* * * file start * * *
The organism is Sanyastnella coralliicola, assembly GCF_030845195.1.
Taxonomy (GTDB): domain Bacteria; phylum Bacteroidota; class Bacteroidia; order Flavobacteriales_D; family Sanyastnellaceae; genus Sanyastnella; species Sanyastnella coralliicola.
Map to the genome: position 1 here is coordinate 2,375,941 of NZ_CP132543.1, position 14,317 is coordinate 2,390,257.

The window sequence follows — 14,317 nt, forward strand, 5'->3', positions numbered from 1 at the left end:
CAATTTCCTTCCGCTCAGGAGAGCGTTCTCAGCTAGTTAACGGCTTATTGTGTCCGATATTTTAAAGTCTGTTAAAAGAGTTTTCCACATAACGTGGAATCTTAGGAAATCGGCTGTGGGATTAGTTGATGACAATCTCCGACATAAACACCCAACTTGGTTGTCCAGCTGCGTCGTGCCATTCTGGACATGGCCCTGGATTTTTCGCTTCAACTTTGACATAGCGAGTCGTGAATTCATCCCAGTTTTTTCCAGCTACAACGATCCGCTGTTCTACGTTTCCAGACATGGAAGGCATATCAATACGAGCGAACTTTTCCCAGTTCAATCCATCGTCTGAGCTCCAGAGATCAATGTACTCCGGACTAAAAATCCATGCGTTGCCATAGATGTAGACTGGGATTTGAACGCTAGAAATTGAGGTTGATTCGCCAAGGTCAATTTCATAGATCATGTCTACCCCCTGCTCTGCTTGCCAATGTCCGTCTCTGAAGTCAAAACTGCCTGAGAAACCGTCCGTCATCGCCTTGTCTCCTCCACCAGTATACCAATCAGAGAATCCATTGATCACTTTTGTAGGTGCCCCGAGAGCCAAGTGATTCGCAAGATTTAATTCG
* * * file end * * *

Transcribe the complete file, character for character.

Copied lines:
The organism is Sanyastnella coralliicola, assembly GCF_030845195.1.
Taxonomy (GTDB): domain Bacteria; phylum Bacteroidota; class Bacteroidia; order Flavobacteriales_D; family Sanyastnellaceae; genus Sanyastnella; species Sanyastnella coralliicola.
Map to the genome: position 1 here is coordinate 2,375,941 of NZ_CP132543.1, position 14,317 is coordinate 2,390,257.

The window sequence follows — 14,317 nt, forward strand, 5'->3', positions numbered from 1 at the left end:
CAATTTCCTTCCGCTCAGGAGAGCGTTCTCAGCTAGTTAACGGCTTATTGTGTCCGATATTTTAAAGTCTGTTAAAAGAGTTTTCCACATAACGTGGAATCTTAGGAAATCGGCTGTGGGATTAGTTGATGACAATCTCCGACATAAACACCCAACTTGGTTGTCCAGCTGCGTCGTGCCATTCTGGACATGGCCCTGGATTTTTCGCTTCAACTTTGACATAGCGAGTCGTGAATTCATCCCAGTTTTTTCCAGCTACAACGATCCGCTGTTCTACGTTTCCAGACATGGAAGGCATATCAATACGAGCGAACTTTTCCCAGTTCAATCCATCGTCTGAGCTCCAGAGATCAATGTACTCCGGACTAAAAATCCATGCGTTGCCATAGATGTAGACTGGGATTTGAACGCTAGAAATTGAGGTTGATTCGCCAAGGTCAATTTCATAGATCATGTCTACCCCCTGCTCTGCTTGCCAATGTCCGTCTCTGAAGTCAAAACTGCCTGAGAAACCGTCCGTCATCGCCTTGTCTCCTCCACCAGTATACCAATCAGAGAATCCATTGATCACTTTTGTAGGTGCCCCGAGAGCCAAGTGATTCGCAAGATTTAATTCG